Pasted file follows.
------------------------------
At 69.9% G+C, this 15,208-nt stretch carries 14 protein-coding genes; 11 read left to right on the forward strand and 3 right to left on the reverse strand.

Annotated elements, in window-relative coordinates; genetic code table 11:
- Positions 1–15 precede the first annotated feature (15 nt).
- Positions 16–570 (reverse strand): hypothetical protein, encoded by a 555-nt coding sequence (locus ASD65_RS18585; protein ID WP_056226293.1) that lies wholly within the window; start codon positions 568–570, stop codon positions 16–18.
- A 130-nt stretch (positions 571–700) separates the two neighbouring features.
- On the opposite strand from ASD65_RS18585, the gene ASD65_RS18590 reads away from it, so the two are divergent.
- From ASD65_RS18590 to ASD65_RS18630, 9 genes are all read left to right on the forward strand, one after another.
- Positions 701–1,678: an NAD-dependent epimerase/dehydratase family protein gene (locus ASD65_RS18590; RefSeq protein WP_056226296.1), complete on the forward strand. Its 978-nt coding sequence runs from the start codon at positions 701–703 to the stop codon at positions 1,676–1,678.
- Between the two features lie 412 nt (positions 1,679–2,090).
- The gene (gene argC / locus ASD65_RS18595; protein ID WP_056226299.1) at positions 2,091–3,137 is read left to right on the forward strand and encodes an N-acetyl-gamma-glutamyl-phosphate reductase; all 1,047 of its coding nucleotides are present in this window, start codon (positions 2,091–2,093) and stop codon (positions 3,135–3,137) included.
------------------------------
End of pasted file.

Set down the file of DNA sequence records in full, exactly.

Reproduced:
At 69.9% G+C, this 15,208-nt stretch carries 14 protein-coding genes; 11 read left to right on the forward strand and 3 right to left on the reverse strand.

Annotated elements, in window-relative coordinates; genetic code table 11:
- Positions 1–15 precede the first annotated feature (15 nt).
- Positions 16–570 (reverse strand): hypothetical protein, encoded by a 555-nt coding sequence (locus ASD65_RS18585; protein ID WP_056226293.1) that lies wholly within the window; start codon positions 568–570, stop codon positions 16–18.
- A 130-nt stretch (positions 571–700) separates the two neighbouring features.
- On the opposite strand from ASD65_RS18585, the gene ASD65_RS18590 reads away from it, so the two are divergent.
- From ASD65_RS18590 to ASD65_RS18630, 9 genes are all read left to right on the forward strand, one after another.
- Positions 701–1,678: an NAD-dependent epimerase/dehydratase family protein gene (locus ASD65_RS18590; RefSeq protein WP_056226296.1), complete on the forward strand. Its 978-nt coding sequence runs from the start codon at positions 701–703 to the stop codon at positions 1,676–1,678.
- Between the two features lie 412 nt (positions 1,679–2,090).
- The gene (gene argC / locus ASD65_RS18595; protein ID WP_056226299.1) at positions 2,091–3,137 is read left to right on the forward strand and encodes an N-acetyl-gamma-glutamyl-phosphate reductase; all 1,047 of its coding nucleotides are present in this window, start codon (positions 2,091–2,093) and stop codon (positions 3,135–3,137) included.